Friday, June 24, 2011

Living with PTSD

Thank you to everyone who has written to me with support and questions.  I cannot thank you enough.  My purpose behind writing the post below was beneficial for me in many ways - mostly in that I refuse to live my life in hiding, or shame.    I have to admit when I hit publish and walked away I felt a sinking feeling in my stomach and a moment of "What have I done?" 

Then I asked myself, why should I feel shame?  Does a person feel shame when they break their leg?  Does a person hide behind closed doors when they have cancer?  MS?  Why does our society have such a stigma attached to people with mental illness?

"All people with PTSD have lived through a traumatic event that caused them to fear for their lives, see horrible things, and feel helpless. Strong emotions caused by the event create changes in the brain that may result in PTSD." - Dept of Veterans Affairs - National Center for PTSD

Why should you feel ashamed over something you could not control? 

I am not dying.  I am fully capable of being happy, and functioning on most days.  Other days, depending on the stress or stimuli I may experience what they call 'flooding' a flood of emotions, anxiety, panic, turmoil.  Those days are not my best. Only my family have witnessed those days because I do not leave the house.  I have not been out in public for several years alone.  If I am not with a dog, I am with a friend, child or my husband. 

A debilitating thing about PTSD is that you cannot control your reactions.  I have certain 'triggers' that will bring on a PTSD 'moment'.  For example:  yelling (or what I perceive as yelling), loud noises, being overwhelmed, sudden startle, being touched unexpectedly, someone behind me, fast unexpected movements in my peripheral vision, certain smells or locations.  I am learning how to control my reactions and anxiety level.

Many times though I am overcome by a feeling of being out of control, and I respond with anger or yell myself, but lately it has manifested in tears.  I simply cannot stop crying.  Believe it or not the crying is a good thing - finally the emotions are coming to the surface and over time I will begin to process them.  

I been learning how to control some of those reactions by identifying both the internal and external triggers.  It took a long time to even identify what was happening -  for years I did not have a clue about what was happening.  I felt intense shame, which only exacerbated the stress.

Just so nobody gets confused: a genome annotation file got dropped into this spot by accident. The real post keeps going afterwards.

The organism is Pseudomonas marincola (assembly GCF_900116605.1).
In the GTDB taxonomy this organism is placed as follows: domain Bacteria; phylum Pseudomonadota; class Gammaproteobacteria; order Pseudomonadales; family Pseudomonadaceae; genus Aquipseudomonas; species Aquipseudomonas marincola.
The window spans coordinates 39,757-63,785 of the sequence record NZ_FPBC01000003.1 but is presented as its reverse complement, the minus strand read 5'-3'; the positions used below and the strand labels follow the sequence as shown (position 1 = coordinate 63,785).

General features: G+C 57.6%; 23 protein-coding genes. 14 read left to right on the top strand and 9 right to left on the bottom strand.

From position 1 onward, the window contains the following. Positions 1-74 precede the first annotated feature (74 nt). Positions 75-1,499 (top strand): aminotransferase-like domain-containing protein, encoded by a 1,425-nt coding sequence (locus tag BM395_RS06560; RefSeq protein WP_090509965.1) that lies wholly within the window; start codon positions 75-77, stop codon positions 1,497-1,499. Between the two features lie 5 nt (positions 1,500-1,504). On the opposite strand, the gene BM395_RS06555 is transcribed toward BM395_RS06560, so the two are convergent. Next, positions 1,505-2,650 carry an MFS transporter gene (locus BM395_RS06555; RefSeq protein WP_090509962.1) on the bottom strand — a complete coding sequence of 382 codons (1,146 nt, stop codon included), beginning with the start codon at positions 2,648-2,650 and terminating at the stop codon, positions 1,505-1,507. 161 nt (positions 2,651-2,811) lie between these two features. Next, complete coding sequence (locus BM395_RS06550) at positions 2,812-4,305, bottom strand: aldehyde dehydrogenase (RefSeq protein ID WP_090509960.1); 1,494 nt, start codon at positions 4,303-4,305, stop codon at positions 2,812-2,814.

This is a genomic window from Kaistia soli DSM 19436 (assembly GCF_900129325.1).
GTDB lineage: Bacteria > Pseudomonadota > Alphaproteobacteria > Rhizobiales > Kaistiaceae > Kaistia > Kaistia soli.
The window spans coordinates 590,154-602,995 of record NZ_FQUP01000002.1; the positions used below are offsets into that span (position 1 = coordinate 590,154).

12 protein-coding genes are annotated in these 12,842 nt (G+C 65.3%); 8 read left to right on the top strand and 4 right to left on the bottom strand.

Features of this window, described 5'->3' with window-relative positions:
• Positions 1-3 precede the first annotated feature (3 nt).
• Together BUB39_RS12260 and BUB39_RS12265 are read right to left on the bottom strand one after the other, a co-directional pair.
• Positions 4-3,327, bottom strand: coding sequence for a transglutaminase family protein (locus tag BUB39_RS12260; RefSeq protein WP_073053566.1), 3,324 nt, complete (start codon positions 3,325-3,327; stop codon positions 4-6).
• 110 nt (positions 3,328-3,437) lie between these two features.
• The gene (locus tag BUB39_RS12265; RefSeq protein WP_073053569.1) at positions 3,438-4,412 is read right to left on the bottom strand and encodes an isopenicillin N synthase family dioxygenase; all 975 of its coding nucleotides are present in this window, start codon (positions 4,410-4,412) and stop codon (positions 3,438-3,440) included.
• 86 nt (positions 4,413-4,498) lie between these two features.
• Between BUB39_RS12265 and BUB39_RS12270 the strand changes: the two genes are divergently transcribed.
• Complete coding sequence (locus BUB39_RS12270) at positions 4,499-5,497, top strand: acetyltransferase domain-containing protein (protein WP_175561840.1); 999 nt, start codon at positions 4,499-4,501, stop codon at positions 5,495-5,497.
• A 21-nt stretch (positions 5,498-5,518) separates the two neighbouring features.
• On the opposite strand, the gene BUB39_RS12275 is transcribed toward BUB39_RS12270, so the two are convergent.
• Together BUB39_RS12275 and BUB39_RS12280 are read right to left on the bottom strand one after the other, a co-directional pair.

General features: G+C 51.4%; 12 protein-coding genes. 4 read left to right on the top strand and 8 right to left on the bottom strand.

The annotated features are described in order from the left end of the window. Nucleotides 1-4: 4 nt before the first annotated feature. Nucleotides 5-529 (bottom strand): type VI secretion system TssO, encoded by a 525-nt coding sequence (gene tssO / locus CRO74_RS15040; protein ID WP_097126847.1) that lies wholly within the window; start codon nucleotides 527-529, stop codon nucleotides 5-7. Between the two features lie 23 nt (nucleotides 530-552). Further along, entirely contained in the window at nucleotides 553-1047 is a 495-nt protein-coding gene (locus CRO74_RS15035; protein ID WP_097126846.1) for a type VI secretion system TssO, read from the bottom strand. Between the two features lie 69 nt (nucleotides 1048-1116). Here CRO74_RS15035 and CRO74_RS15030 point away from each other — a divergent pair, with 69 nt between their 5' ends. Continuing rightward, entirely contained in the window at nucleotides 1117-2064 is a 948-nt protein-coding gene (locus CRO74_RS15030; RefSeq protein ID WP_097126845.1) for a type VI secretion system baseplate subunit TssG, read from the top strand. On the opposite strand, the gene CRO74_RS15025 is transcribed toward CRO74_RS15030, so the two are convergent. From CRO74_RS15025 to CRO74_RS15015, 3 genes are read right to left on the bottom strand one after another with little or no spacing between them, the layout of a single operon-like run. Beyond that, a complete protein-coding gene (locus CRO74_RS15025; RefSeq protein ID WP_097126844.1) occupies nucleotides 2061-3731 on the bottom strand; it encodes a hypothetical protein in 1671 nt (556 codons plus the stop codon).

Medication can help with the 'flooding'.  Therapy helps with the rest. When things get too much, I choose to walk away, to protect is the only thing I have left to do.

The best way to cope with a trigger is avoidance.  However, this is almost impossible to do. Why? Well, you cannot really avoid your thoughts, emotions, and bodily sensations. Much of these are out of our control. In regard to external triggers, we can take some steps to manage our environment (for example, not going to certain places that we know will trigger us), but we cannot control everything that happens to us.
- Matthew Tull, PhD.

The best thing for a person struggling with PTSD is understanding, and acceptance, not judgement. 

I have PTSD.  I am not weak.  Shame is a barrier to healing. Shame isolates.  I am not ashamed and neither should any one else out there struggling with any type of emotional trauma or illness.  You are not alone.

To learn more about PTSD please visit:

Department of Veterans Affairs - What is PTSD


Pat A said...

Carolynn, you are the most important person in Brynn's life and if she chooses to be your service dog above being a great sheep dog, it does not surprise me. She loves you above all. She is a winner. You are too because you try your best and that is all that is important. Winning a ribbon or prize is not important, It is trying our best that is and you always do that.

Jennifer Rose said...

lots of people with MS do actually hide behind closed doors :/ because a lot of the time the disability isn't noticeable, when it does show up in public, people sometimes just think you are a drunk or avoid you, so its easier sometime staying in :/

i think society has a stigma against people with mental illness because "normal" people don't want that happening to them.

writing about your illness so that hundreds of people can read about it, proves you def. are not weak :)

sagechronicles said...

You are truly amazing--I'm sure going public with your PTSD was a scary thing, but I find our blog friends are very supportive. That Brynn chose to be your service dog is wonderful, for both of you.

RYKER said...

We wish you inner peace and happiness. Give that Brynn a big hug from us.